Photographs cast doubt on Labour MP’s Yes-vandals claim

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  By a Newsnet reporter
 
A Labour MP who claimed his office had been vandalised by supporters of independence has been accused of making defamatory accusations after photographs appeared to disprove the claim.
 
Edinburgh MP Ian Murray posted the accusation on social media site Twitter.  The Labour MP said: “…my constituency office was vandalised by Yes supporters last night. I can take personal abuse but it’s getting out of control.”

However photographs taken by locals who live near the MP’s office showed no signs of any significant damage, save for some graffiti that had been scrawled on the office door.  The images, which were published by pro-independence website Wings Over Scotland appeared to show the letters ‘OE’ repeatedly scribbled on two doors.

The site editor Stuart Campbell revealed that the letters ‘OE’ are in fact the signature of a local gang of youths and means ‘Owning Edinburgh’

Writing on his site, Mr Campbell revealed a cursory search of google revealed a Scotsman article which explains the origins of the signature.

The article headlined ’11 held as police wipe out graffiti’ contained the following:

Eleven teenagers have been detained in a police operation aimed at wiping out one of the city’s most notorious graffiti ‘tags’.

The distinctive signature OE – thought to stand for Owning Edinburgh – has been spray-painted across buildings, billboards and signs across the Capital in recent months.

Other articles located by the Wings Over Scotland editor explain that OE is one of two rival gangs operating in the city, the other being ‘DKM’.

In another newspaper article it says:

Graffiti gangs of middle-class children are being blamed by police for disfiguring hundreds of buildings and signs across the Capital.

Police said the respectable backgrounds of many of the worst culprits was making it difficult to trace and prosecute them.

One of the two main gangs working in the city is based in Morningside and Merchiston and often uses a signature “tag” of DKM. The other, known as OE, mainly operates in Niddrie and the city centre.

The work of OE and DKM can both be seen around the city centre, with Niddrie Mains Road particularly badly hit by the OE gang. OE take their name from Own Edinburgh, a name derived from a computer game in which the objective is to decorate urban settings with as much graffiti as possible.

Campbell adds pointedly: “We’re sure that when Mr Murray realises his honest error and gets a moment to attend to his Twitter account, he’ll be quick to retract the defamatory, inflammatory allegation that the minor cosmetic damage done to his door was part of a disgraceful campaign of cybernat terror.  He has, after all, been Edinburgh South MP for almost four years, and we presume must be aware of such issues.”

However despite photographic evidence which appeared to disprove his claim that the premises had been vandalised by Yes supporters, the Labour MP’s tweet remained published over twelve hours later, with no apparent retraction.  Murray has refused to respond to users of the social media site who have questioned his claim.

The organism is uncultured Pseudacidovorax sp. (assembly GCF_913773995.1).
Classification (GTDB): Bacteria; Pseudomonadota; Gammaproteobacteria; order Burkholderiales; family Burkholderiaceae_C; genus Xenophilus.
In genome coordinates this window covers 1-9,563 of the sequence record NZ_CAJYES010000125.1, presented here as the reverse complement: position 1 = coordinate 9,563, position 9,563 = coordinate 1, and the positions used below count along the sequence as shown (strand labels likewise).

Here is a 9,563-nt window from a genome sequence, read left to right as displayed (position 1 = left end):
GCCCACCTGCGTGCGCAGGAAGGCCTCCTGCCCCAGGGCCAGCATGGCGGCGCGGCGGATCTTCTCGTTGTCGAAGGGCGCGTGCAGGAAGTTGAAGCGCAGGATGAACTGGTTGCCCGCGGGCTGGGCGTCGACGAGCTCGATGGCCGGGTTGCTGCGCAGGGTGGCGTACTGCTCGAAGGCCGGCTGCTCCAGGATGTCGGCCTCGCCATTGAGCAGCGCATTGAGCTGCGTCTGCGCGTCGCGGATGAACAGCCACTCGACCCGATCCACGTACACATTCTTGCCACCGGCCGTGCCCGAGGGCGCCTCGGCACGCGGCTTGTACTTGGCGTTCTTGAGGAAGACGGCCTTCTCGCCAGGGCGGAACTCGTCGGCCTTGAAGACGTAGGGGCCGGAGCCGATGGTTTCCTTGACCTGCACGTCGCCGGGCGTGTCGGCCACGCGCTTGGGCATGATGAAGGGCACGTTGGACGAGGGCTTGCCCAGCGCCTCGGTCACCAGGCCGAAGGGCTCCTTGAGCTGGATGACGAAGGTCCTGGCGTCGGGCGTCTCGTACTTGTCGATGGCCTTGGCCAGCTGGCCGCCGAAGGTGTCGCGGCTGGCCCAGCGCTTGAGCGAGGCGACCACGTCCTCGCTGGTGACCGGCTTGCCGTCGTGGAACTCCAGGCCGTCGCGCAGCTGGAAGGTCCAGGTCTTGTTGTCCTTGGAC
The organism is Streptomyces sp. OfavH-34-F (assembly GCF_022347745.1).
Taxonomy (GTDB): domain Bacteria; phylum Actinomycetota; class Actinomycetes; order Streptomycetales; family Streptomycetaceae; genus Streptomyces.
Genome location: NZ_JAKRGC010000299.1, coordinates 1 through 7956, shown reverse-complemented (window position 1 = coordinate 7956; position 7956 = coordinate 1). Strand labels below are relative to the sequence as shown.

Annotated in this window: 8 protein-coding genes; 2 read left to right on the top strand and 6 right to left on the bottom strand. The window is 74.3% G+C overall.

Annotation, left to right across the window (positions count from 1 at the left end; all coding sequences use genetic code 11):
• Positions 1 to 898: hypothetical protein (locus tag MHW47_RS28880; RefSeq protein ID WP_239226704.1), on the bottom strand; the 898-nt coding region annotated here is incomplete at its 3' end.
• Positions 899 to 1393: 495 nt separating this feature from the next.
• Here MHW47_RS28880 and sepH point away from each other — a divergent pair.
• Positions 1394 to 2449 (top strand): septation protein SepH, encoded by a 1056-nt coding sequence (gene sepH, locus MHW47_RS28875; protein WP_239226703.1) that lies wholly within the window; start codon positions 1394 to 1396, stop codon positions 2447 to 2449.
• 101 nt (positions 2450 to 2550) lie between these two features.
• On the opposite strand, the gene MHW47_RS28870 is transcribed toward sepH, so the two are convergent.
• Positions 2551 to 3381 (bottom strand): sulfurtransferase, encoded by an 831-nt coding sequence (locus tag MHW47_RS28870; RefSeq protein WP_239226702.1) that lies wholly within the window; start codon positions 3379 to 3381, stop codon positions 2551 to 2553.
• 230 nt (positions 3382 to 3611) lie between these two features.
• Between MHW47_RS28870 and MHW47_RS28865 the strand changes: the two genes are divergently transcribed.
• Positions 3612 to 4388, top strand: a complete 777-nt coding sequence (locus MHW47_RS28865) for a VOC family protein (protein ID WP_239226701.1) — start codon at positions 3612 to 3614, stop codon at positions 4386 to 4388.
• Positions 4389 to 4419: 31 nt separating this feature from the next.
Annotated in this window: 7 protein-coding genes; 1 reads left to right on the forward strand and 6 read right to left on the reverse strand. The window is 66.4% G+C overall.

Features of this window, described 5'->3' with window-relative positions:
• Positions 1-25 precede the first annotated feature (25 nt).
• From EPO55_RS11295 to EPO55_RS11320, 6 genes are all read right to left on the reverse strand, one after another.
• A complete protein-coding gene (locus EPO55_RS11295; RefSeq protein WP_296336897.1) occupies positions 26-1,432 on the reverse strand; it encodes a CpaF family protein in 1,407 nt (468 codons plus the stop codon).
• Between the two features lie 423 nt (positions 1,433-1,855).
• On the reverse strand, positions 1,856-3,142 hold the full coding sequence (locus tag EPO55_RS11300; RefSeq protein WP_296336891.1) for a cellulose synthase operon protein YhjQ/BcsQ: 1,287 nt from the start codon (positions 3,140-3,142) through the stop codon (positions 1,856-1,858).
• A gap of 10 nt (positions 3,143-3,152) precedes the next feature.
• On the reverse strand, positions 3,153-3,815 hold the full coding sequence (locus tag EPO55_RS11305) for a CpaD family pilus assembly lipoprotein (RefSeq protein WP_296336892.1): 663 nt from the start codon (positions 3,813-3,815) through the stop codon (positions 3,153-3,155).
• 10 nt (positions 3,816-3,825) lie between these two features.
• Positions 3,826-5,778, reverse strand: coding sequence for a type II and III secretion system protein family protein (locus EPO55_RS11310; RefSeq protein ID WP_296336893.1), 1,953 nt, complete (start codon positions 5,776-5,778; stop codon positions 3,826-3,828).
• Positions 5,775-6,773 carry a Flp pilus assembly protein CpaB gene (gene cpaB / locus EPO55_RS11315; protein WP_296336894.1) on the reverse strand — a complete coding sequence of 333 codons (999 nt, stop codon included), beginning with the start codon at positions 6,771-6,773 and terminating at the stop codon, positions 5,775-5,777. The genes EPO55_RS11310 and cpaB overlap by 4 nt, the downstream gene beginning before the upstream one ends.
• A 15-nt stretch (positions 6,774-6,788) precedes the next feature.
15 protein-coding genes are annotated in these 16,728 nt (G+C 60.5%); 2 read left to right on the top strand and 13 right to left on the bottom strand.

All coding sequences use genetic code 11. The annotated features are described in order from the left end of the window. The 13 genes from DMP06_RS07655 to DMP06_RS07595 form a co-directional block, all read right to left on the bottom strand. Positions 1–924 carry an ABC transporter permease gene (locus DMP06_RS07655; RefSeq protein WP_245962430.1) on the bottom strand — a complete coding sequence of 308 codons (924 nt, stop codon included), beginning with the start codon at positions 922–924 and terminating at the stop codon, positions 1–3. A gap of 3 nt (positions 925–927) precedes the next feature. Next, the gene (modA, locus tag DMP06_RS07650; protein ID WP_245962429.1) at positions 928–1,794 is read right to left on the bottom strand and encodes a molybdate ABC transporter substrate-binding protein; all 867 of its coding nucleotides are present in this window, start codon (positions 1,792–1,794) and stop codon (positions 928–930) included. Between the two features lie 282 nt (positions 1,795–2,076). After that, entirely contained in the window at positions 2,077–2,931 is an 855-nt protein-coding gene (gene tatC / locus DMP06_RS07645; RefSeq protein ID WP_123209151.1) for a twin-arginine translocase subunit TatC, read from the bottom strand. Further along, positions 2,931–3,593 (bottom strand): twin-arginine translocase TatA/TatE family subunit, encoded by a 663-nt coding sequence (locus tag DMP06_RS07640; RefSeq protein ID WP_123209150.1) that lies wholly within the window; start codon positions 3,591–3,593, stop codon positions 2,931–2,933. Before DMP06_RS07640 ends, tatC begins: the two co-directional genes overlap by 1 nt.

The claims by the Labour MP echo similar false accusations which were made by the anti-independence campaign group Better Together.

In April last year, the Better Together campaign claimed that its HQ in Blythswood Square “comes under attack with almost daily attempts of sabotage from SNP activists.”

Appearing on STV, Better Together campaign director Blair McDougall claimed there was a coordinated campaign of ‘smear and fear’ orchestrated by Alex Salmond and the people at the top of the Yes Scotland campaign.

However an investigation by Newsnet Scotland found no evidence of any such attack with local police confirming they had received no complaints.

[Newsnet comment.  The media continually fails to hold to account figures connected to the Better Together campaign or the wider anti-independence movement in general when they are caught making false claims.  These people act with impunity.

Labour MP Ian Murray has made an accusation that appears to fly in the face of the available evidence.  As we have chronicled, the official No campaign made similar false claims of vandalism almost exactly one year ago.  That accusation is still published on the official website to this day.

Leaflets are being distributed by Better Together that are blatantly false – one such leaflet distributed on the day Mark Carney gave his speech on the pros and cons of a currency union, falsely claimed that the Bank of England Governor had criticised Alex Salmond’s currency plans.

Last year an academic was pursued and harried by the media after being found to have accepted a modest payment from the Yes campaign for writing an article, yet time after time we have leading figures in the No campaign, and the campaign group itself, issuing statements that are at odds with reality … yet nothing is ever done.

The criticism levelled at people like Ian Murray are not examples of ‘abuse’ but are the justified criticisms of ordinary Scots frustrated and damned angry at the blind eye regularly turned by the fourth estate, when the No campaign transgresses.]